The Shakespearian Incentive Question…
‘To Reward or not to Reward…To Recognize or not to Recognize
The balance of the two…That is the question?…’
Back in the day, well not as far as the Bard’s days, but the 1980’s, when I started writing incentive programmes, employment was quite different. Loyalty remained largely a fundamental aspect. ‘Jobs for life’ could still be considered a true statement; just. The balance between reward and recognition meant that I could favour the latter. Rewards though, had to be recognized. A sincere pat on the back, together with an envelope containing some retail vouchers, plus an ‘Employee of the Year’ shiny plastic trophy, motivated the majority.
The thirty years that have followed have seen much employment turbulence. This, hand in hand with utility bills taking an upward hike into the stratosphere have shifted employee’s needs. Redundancy, often out of the blue, now a well-used and necessary business tool. The introduction of zero hours contracts and their mixed acceptance (as the Bard may have said; ‘to have or not to have; a vexed question?’). Along with the confusion of how the country feels about lowest ever recorded unemployment rates against levels of poverty. This leaves both the employer and employee with different considerations. Bills must be met on both sides. The dilemmas and necessities of employing and employment a quandary.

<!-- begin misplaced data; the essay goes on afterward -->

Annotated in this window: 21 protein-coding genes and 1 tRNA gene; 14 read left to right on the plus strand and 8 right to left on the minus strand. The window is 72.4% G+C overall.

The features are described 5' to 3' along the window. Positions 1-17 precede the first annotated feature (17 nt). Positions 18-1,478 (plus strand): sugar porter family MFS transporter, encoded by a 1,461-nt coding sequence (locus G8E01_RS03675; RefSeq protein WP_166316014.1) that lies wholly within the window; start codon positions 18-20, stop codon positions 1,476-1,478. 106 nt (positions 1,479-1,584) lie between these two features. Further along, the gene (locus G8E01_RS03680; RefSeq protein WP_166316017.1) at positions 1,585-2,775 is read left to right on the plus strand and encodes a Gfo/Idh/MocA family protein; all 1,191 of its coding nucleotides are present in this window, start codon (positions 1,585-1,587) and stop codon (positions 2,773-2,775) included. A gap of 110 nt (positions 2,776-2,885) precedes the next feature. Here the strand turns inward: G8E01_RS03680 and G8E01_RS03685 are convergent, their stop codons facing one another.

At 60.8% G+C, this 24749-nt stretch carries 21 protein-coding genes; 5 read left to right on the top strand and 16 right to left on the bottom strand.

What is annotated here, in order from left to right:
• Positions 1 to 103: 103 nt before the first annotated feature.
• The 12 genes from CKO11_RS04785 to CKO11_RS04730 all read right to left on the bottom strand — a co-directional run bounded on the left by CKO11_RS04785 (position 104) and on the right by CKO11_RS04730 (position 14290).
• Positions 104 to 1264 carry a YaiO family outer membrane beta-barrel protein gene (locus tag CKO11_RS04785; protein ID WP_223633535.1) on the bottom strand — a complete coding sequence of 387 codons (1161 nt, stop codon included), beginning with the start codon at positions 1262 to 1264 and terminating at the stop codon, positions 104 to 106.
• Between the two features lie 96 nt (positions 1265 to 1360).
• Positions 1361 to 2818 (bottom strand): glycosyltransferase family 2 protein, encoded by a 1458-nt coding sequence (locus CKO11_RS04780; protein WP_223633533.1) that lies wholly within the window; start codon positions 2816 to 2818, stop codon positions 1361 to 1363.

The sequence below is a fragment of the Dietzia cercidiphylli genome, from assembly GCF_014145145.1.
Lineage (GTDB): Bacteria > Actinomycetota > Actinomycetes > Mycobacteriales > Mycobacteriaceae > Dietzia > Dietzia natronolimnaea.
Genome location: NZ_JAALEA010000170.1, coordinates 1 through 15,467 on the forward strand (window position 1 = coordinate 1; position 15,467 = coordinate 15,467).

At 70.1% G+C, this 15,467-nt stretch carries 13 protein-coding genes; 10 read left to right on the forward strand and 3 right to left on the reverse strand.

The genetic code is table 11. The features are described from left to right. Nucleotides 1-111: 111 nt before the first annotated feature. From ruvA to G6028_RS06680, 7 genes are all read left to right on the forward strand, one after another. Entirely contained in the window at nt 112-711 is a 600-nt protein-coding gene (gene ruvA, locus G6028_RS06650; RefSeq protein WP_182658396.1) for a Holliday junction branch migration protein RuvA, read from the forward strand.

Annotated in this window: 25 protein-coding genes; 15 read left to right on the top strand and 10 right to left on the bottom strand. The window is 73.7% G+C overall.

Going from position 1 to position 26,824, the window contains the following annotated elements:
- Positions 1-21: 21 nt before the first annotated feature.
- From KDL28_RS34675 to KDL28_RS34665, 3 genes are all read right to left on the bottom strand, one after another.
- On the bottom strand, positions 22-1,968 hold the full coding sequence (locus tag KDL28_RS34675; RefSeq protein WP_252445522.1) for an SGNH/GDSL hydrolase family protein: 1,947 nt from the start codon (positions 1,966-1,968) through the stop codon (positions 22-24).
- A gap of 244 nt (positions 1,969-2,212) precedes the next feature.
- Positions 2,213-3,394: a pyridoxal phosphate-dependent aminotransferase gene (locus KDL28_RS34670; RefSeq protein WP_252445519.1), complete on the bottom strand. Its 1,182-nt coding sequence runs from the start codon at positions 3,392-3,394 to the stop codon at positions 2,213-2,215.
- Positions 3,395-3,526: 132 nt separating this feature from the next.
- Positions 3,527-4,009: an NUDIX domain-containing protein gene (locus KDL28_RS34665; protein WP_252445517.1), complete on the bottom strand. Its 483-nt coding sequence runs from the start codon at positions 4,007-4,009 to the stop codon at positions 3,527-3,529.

Thus, when looking to motivate staff employers have to ensure today’s demands are recognized. The days of year-long incentive campaigns may be things of the past.
Don’t get me wrong, a ‘well done’ goes a very long way. It doesn’t pay the bills though.
The most fundamental incentive plan remains the basic monetary bonus in relation to the bottom line. However, it should not be forgotten that your workers are generally not able, tangibly, to influence many aspects of day-to-day nett profits. Management may have got their sums wrong. Bought supplies at the wrong price. A fledgling business needs time to grow, profits some way off but employee support remains essential. Within a business plan include rewards and recognition that recognize customer service, productivity and general support for your venture, not simply profit.
Long-term job security may be off the agenda, at least in writing. You can though, offer short-term incentives that motivate. Build them into your own monthly, even weekly, objectives. Recognize that you are a team, hopefully building a long-term future for all, not just for you. If you don’t need and value staff, why recruit them in the first place?…
‘Alas, poor Yorick, I am unable to offer you a job for life,
but I can make you feel wanted…’
Peter Boxall 2019